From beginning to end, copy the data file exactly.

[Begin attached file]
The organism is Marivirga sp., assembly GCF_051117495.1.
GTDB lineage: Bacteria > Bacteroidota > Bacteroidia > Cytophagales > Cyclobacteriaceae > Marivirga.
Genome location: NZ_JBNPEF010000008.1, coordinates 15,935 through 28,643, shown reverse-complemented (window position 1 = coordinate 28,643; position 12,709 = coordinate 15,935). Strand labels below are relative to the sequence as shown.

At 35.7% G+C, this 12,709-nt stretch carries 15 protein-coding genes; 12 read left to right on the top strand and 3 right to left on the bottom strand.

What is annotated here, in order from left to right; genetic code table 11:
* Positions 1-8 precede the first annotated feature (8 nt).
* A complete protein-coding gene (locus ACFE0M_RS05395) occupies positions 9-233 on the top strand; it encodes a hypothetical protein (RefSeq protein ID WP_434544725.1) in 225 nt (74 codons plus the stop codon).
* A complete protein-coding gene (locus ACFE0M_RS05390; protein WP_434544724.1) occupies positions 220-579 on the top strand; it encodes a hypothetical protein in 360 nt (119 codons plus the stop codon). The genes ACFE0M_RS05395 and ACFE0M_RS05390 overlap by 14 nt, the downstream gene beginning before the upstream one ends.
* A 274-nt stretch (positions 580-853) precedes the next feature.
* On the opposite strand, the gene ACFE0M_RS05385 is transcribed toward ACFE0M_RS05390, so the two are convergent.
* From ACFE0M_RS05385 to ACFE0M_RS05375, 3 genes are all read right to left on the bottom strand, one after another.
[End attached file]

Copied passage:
The organism is Marivirga sp., assembly GCF_051117495.1.
GTDB lineage: Bacteria > Bacteroidota > Bacteroidia > Cytophagales > Cyclobacteriaceae > Marivirga.
Genome location: NZ_JBNPEF010000008.1, coordinates 15,935 through 28,643, shown reverse-complemented (window position 1 = coordinate 28,643; position 12,709 = coordinate 15,935). Strand labels below are relative to the sequence as shown.

At 35.7% G+C, this 12,709-nt stretch carries 15 protein-coding genes; 12 read left to right on the top strand and 3 right to left on the bottom strand.

What is annotated here, in order from left to right; genetic code table 11:
* Positions 1-8 precede the first annotated feature (8 nt).
* A complete protein-coding gene (locus ACFE0M_RS05395) occupies positions 9-233 on the top strand; it encodes a hypothetical protein (RefSeq protein ID WP_434544725.1) in 225 nt (74 codons plus the stop codon).
* A complete protein-coding gene (locus ACFE0M_RS05390; protein WP_434544724.1) occupies positions 220-579 on the top strand; it encodes a hypothetical protein in 360 nt (119 codons plus the stop codon). The genes ACFE0M_RS05395 and ACFE0M_RS05390 overlap by 14 nt, the downstream gene beginning before the upstream one ends.
* A 274-nt stretch (positions 580-853) precedes the next feature.
* On the opposite strand, the gene ACFE0M_RS05385 is transcribed toward ACFE0M_RS05390, so the two are convergent.
* From ACFE0M_RS05385 to ACFE0M_RS05375, 3 genes are all read right to left on the bottom strand, one after another.